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November 3, 2008

Racing the Big Sur Half-Marathon

Admin note: unless you’re racing the Big Sur Half-Marathon next weekend (or planning to at some point in the future), feel free to disregard this post. It’s an article I wrote for my Monterey Herald column, with advice on how to race 13.1 miles along the Monterey Bay. A few people have asked me for tips recently, and I’m posting the article here so that I can link to it from another website. Regular programming will resume with the next post.

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“Racing the Big Sur Half-Marathon”


The Big Sur Half-Marathon on Monterey Bay is this Sunday, so you should be in tapering mode by now. Cut back on your mileage and get as much rest as possible in the days before the race.

If you are a novice runner, your approach to the Half should be very simple. Start easy and don’t get excited into running the early miles too fast. Keep a steady pace that you can maintain for the duration. Take walking breaks if you need them, but keep moving forward, and draw energy from the crowds and your fellow runners during the final miles.

Most importantly, just have fun out there and celebrate your ability to run.

This week’s advice is for runners with some race experience who are trying to get faster, striving for a personal best time or an age-group award. The rules are significantly different for these runners.

Have the eye of the tiger: Racing isn’t always fun! There’s great satisfaction afterward but the race itself should be a battle. Psych yourself up to fight adversity and discomfort for the duration of the race. Be mentally ready and don’t feel intimidated.

Wear fast shoes: The relatively flat course and smooth roads are ideal for using racing flats or lightweight trainers. Lighter shoes make you faster. If you use more than one pair in training, run in your lightest pair on race day.

However, do not buy a pair of racing shoes next week and race in them if they are not broken in – or you’re destined for a morning of blisters and leg aches.

Warm up: If you are going fast from the gun, you need to warm your body up first. Run an easy mile before the race, then do three or four short sprints. Time your warmup so that you can jump in the starting chute about 5 minutes before race time. Don’t be afraid to start closer to the front of the pack than you think you belong.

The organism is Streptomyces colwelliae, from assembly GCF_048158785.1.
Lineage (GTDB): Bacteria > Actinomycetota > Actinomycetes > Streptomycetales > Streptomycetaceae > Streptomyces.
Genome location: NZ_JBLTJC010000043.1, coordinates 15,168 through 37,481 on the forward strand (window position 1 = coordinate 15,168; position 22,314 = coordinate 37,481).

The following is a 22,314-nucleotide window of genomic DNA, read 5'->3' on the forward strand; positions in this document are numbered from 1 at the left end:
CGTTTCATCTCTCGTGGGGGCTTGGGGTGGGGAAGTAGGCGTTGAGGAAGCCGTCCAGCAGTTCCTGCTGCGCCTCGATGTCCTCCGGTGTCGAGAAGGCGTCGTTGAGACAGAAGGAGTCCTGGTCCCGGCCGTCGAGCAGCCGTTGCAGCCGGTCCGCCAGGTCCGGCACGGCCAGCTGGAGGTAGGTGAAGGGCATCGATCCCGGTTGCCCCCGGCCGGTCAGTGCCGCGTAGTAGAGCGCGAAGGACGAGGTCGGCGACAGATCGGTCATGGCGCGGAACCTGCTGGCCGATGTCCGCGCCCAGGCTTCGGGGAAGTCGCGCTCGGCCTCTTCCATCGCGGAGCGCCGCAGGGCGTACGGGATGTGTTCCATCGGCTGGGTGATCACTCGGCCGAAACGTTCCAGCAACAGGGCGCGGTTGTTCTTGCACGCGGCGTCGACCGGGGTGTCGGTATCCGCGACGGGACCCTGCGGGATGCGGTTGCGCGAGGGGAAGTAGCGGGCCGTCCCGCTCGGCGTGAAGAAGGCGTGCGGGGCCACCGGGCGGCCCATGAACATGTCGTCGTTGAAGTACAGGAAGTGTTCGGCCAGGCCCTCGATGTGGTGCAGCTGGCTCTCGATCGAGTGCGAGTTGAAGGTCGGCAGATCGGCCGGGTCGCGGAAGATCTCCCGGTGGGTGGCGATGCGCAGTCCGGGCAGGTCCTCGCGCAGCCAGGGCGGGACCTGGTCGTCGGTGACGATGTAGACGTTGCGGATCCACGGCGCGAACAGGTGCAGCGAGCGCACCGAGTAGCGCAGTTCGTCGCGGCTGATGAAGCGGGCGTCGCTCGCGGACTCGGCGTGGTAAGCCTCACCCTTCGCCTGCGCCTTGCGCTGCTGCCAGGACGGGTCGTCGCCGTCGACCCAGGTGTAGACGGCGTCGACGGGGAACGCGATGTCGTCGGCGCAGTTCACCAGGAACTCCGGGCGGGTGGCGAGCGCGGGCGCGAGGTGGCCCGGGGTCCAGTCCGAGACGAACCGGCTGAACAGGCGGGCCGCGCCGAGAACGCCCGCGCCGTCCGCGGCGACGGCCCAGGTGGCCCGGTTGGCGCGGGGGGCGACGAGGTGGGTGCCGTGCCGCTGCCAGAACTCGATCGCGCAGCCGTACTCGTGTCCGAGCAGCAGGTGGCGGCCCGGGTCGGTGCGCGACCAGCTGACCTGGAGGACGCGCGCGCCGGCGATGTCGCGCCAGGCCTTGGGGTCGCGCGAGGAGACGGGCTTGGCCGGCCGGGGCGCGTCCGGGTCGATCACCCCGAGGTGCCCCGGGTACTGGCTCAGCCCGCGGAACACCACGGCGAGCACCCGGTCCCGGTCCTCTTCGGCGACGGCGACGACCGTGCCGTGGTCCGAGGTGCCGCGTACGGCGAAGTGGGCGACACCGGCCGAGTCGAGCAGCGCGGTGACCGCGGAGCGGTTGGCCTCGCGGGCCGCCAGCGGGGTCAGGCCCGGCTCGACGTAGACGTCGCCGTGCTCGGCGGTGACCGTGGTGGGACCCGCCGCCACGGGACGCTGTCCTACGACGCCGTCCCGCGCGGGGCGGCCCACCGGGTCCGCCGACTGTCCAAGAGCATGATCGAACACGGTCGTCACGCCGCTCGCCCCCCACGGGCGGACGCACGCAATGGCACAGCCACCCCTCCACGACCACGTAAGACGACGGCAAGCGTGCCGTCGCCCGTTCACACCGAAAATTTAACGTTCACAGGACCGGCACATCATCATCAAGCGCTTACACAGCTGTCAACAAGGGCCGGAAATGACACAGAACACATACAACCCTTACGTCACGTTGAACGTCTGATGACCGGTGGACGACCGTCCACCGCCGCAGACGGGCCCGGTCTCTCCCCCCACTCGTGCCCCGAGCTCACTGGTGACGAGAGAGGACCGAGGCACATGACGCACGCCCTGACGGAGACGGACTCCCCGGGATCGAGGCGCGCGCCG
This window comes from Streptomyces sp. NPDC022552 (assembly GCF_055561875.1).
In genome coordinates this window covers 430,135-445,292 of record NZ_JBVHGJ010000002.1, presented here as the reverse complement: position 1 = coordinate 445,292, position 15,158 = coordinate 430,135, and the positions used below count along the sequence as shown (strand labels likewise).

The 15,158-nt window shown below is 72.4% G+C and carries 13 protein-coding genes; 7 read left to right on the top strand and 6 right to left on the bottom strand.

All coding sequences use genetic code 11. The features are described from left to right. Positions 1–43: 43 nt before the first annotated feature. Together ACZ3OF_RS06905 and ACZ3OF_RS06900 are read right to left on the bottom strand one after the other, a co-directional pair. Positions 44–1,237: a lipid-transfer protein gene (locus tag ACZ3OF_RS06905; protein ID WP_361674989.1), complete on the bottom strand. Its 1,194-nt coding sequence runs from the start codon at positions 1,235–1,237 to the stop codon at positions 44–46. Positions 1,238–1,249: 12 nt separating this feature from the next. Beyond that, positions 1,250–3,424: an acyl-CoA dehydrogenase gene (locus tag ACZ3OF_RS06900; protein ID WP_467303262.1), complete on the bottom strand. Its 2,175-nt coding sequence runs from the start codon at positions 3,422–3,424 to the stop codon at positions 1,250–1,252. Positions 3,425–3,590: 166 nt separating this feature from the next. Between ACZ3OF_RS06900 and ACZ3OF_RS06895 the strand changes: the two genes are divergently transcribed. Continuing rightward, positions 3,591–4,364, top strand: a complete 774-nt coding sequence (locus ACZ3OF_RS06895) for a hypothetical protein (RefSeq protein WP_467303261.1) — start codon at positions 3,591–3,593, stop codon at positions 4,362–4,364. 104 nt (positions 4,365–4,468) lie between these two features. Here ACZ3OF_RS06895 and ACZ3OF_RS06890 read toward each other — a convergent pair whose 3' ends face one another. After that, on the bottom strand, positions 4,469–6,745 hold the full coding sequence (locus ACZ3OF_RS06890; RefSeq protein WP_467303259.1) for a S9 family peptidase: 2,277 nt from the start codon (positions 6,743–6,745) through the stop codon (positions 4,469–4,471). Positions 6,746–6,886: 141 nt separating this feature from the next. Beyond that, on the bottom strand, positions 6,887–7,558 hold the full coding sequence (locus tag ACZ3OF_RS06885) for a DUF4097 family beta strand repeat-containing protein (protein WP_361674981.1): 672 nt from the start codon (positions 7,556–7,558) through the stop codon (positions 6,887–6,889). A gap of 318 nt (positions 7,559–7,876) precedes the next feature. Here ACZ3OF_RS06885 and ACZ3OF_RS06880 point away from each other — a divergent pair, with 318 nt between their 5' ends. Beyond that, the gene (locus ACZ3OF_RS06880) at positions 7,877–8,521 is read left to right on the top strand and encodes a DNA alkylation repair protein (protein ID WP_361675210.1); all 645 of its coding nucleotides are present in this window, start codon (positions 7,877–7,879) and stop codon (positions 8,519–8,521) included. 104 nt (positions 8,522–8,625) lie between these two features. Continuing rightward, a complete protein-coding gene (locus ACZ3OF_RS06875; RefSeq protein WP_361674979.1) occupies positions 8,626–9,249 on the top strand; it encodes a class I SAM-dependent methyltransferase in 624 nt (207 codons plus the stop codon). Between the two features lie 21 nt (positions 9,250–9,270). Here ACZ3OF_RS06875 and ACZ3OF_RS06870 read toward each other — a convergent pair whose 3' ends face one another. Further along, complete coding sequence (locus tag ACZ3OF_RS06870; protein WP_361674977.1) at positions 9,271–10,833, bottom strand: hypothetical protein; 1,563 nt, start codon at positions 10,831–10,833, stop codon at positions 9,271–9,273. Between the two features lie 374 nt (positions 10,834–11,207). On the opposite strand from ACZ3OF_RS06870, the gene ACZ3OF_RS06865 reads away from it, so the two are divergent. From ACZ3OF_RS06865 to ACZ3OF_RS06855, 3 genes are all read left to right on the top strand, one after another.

Hitch a ride: Not in a car, but in the slipstream of your competitors. Drafting off fellow runners is perfectly legal and saves significant energy if running into a headwind, which is common when heading up Ocean View Boulevard in Pacific Grove.

Pick runners who are going at a similar pace, and tuck in behind them for as long as you can tolerate. In a group of 3 or 4 runners, it’s proper etiquette for each person to take turns “pulling”, but if you’re sneaky you can usually get your competitors to do most of the work.

Be uncomfortable: If you are truly racing, it should hurt! If you feel comfortable, you probably aren’t pushing hard enough. Races are for going beyond your comfort zone and giving your best effort. Remember: eye of the tiger!

Use “keys” to speed up: Your natural tendency will be to slow down, so use landmarks as periodic reminders to speed up. Mile markers, corners, or minor hills can all be used as “keys” to slightly accelerate the pace.

Push the envelope (but not too far): This is the hardest part of racing. You have to keep the needle at the absolute fastest speed you can maintain, but not so fast that you bonk in the last miles. Finding the optimal pace requires trial and error, and a lot of discomfort.

That’s exactly what races are for. You can have a leisurely scenic run along the coastline any day. Race day is for testing your limits. Remember that when the pace seems too hard.